She walks out of the airport terminal bathroom, her posture worthy of balancing sacks of grain on her head. She looks around where she last saw me. I’ve hidden myself behind a soda machine. I just barely catch a glance of her. She doesn’t seem abandoned. She stops, stands still. I have her half-packed duffel tucked out of sight. She’s alone in the Philadelphia airport with only what she has in her pockets. She stands there, a solid figure just a few strides in front of the women’s bathroom. A barely perceptible glow on the side of her cheek. I’d jump out if I sensed the least distress. But she just stands there, not moving, probably expecting me to emerge from the men’s room any second. She reaches into her well-worn jeans, pulls out a dollar, tries to smooth it on her thigh. Then she uses the edge of a pay-phone encasement, working over the creases in Washington’s portrait until he looks much younger, more amendable to the soda machine’s discerning dollar-bill mechanism. She starts moving toward me. I duck back against the wall. Then I realize it’d be better if I continued observing her from point-blank range. I position myself so a sliver of my eye can just see the least outline of her jacket. I hear the dollar-bill mechanism inhale her bill. A moment of choice. She presses one of the rectangular glowing logos. I feel the soda machine’s internal mechanisms process her order. There’s a second between her pressing and the drop of the can, a hesitancy, and in that second I wonder if the machine’s considering whether it should honor its side of the bargain (since it already has the money), or maybe there’s something else going on: like it’s thinking how can I give this one a can of my precious soda? I feel a glass-hanging moment of potential rejection that shatters when the can drops.“

 

 

 

lee_klein
Lee Klein (New York,.30 november 1965)

 

 

 

 

 

De Chinese schrijfster Adeline Yen Mah werd geboren op 30 november 1937 in Tianjin. Zij groeide op in Tianjin, Shanghai en Hong Kong met een oudere zus, drie jongere broers en een jongere halfbroer en half zuster. Toen zij zeven was stierf haar moeder en haar vader verweet haar dit overlijden zijn leven lang.Tegen de achtergrond van de Chinese geschiedenis beschreef zij in Falling Leaves het familieverhaal.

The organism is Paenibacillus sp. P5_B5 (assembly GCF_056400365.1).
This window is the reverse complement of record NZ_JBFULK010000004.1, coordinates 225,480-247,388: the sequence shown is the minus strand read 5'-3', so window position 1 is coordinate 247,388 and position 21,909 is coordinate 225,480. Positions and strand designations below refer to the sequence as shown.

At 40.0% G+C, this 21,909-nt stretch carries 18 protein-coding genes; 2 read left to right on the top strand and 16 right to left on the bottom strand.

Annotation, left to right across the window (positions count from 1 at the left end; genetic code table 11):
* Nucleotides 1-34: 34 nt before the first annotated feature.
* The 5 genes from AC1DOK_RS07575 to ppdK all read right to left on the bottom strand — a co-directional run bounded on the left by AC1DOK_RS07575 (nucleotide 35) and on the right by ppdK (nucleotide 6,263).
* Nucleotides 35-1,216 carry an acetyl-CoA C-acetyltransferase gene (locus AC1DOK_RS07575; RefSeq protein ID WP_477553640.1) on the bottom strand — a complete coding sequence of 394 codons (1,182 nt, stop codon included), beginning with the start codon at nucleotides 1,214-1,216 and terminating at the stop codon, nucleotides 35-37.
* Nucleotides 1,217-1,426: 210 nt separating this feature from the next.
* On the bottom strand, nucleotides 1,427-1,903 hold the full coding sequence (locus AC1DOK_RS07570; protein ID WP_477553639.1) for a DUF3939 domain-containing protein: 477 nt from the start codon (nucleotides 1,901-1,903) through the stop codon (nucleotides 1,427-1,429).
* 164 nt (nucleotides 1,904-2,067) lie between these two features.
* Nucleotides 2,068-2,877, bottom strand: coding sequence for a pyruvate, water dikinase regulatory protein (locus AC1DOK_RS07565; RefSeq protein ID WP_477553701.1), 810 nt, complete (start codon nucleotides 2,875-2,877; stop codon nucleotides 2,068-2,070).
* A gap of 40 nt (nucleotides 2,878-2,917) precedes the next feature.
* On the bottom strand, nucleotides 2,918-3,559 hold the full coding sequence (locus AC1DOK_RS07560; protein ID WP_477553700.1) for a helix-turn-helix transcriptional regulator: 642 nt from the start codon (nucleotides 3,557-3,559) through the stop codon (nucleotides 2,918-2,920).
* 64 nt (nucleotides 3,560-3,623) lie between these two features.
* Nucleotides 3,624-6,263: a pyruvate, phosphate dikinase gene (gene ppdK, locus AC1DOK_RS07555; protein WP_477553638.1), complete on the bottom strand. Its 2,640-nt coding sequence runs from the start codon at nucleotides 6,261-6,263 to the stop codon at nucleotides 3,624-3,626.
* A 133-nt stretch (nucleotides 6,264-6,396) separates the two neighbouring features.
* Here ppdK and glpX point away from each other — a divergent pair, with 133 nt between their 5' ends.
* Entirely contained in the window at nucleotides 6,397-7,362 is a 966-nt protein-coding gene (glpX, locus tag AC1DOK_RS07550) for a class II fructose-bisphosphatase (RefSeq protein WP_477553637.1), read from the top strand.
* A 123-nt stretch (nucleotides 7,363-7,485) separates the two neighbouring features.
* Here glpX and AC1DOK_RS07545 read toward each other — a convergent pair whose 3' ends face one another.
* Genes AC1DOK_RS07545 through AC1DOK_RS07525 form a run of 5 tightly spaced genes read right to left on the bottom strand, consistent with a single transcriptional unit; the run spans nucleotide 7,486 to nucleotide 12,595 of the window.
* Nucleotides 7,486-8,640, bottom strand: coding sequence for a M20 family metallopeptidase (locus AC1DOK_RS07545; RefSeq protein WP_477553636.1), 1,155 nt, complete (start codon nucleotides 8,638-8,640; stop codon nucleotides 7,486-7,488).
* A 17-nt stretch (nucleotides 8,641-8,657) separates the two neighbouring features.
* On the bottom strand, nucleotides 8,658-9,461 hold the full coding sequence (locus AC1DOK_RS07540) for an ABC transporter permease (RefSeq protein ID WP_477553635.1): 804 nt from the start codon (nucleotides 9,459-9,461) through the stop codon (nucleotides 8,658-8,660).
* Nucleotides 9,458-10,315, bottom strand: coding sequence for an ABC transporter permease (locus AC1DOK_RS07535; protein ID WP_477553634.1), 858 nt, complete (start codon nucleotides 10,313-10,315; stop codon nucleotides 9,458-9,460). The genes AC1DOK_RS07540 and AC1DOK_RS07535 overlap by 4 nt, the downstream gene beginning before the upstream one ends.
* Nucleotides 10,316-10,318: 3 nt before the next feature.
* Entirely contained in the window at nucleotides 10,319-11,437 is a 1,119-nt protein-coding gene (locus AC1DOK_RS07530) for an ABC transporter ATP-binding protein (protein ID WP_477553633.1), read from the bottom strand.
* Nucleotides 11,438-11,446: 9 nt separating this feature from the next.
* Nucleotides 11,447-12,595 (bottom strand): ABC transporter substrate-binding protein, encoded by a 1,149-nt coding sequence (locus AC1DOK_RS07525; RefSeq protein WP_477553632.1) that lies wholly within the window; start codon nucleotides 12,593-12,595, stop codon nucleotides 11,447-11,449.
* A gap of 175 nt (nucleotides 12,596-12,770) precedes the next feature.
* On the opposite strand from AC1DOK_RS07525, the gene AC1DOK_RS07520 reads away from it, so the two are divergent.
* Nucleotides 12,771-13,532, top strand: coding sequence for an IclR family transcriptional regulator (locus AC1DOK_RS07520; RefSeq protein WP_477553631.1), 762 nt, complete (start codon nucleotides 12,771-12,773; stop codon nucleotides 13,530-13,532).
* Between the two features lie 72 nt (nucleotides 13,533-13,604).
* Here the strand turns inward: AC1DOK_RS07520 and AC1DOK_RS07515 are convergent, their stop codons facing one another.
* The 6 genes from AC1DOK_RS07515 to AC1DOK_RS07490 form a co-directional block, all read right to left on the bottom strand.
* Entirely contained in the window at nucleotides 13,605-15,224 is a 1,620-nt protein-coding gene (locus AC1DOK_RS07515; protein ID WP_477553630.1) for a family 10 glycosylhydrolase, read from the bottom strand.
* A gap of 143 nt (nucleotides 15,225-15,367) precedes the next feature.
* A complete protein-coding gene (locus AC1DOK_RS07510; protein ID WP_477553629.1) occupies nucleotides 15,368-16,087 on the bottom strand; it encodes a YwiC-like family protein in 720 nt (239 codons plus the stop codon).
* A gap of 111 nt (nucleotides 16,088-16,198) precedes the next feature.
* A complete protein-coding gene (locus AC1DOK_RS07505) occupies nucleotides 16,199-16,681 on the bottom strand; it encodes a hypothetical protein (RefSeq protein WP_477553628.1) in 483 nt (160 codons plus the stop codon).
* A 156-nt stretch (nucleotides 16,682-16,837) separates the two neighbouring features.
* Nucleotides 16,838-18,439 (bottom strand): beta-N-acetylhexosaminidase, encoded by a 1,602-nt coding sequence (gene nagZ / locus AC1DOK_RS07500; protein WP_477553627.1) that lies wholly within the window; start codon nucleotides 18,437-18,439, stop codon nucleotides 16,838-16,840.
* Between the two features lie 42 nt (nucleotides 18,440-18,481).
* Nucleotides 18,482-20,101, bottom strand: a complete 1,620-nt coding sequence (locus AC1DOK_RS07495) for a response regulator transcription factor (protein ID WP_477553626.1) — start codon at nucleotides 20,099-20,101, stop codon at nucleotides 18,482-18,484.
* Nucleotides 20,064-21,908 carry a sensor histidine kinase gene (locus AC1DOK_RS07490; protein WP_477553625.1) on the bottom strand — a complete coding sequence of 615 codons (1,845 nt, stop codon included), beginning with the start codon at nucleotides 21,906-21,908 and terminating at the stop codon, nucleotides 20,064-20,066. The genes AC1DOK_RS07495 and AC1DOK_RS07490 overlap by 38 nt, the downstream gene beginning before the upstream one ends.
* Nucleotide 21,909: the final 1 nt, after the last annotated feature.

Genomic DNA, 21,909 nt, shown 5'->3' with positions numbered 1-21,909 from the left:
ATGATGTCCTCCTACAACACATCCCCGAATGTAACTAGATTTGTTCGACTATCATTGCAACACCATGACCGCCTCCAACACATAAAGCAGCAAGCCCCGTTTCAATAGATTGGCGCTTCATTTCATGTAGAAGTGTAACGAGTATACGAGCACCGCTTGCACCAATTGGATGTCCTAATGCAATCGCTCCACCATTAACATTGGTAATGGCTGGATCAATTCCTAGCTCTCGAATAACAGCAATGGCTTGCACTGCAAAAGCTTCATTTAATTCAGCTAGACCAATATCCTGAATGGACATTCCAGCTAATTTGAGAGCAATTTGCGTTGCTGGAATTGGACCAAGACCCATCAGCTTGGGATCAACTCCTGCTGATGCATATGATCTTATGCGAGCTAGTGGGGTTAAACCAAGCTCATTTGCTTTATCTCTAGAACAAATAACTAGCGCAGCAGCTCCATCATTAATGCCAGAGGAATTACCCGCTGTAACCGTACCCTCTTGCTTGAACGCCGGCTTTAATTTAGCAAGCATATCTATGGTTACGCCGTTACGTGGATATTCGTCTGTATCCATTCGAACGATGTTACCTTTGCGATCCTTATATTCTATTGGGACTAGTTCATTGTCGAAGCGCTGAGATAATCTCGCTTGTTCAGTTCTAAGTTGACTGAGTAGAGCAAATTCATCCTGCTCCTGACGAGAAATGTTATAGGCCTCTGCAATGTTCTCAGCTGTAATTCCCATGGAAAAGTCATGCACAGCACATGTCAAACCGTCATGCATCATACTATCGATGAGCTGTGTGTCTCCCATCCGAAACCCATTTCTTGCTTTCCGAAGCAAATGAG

Uit: Falling Leaves

 

“My own memories of Tianjin are nebulous. Early photographs show a solemn little girl with clenched fists, pressed lips and serious eyes, dressed in pretty western frocks decorated with ribbons and bows. I enjoyed school and looked forward to going there. Lydia and I were pulled there and back daily in Grandmother's black, shiny rickshaw. It had a brass lamp on each side and a bell operable by foot. When I revisited Tianjin in 1987, I was surprised to find that it took only seven minutes to walk from our house to St Joseph's.

I remember Lydia as an imposing, rather intimidating figure. Between us there were three brothers and a gap of six and a half years. We were a world apart.

Lydia liked to exercise her authority and flex her muscles by quizzing me on my homework, especially catechism. Her favourite question was, 'Who made you?'To this, I always knew the answer. Like a parrot I would trot out the well worn phrase, 'God made me.' Then came the twister. A gleam came into her eyes. 'Why did God make you?' I never could answer because teacher never taught us beyond the first question. Lydia would then give me a resounding slap with her powerful right hand, and call me stupid. During our daily rickshaw rides, she liked to keep me waiting and was invariably late. On the rare occasions when I was delayed in class she simply rode the rickshaw home alone but would send the puller back to get me. She tended to be stocky, even as a child. Her physical deformity gave her a characteristic posture, with her semi-paralysed left arm hanging limply by her side and her face perpetually tilted slightly forwards and to the left. From my four-year-old perspective, she was a fearsome figure of authority.”

 

 

 

adelineyenma
Adeline Yen Mah (Tianjin, 30 november 1937)

 

 

 

Zie voor nog meer schrijvers van de 30e november ook mijn vorige bericht.